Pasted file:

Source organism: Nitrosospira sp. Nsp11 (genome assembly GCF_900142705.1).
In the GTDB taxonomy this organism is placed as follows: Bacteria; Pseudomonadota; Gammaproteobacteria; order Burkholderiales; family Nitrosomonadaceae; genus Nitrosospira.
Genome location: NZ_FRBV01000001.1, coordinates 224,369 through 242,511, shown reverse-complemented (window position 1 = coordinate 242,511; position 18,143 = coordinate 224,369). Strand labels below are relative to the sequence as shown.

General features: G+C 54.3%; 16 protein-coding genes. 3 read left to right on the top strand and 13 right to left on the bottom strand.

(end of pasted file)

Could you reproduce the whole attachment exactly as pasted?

Source organism: Nitrosospira sp. Nsp11 (genome assembly GCF_900142705.1).
In the GTDB taxonomy this organism is placed as follows: Bacteria; Pseudomonadota; Gammaproteobacteria; order Burkholderiales; family Nitrosomonadaceae; genus Nitrosospira.
Genome location: NZ_FRBV01000001.1, coordinates 224,369 through 242,511, shown reverse-complemented (window position 1 = coordinate 242,511; position 18,143 = coordinate 224,369). Strand labels below are relative to the sequence as shown.

General features: G+C 54.3%; 16 protein-coding genes. 3 read left to right on the top strand and 13 right to left on the bottom strand.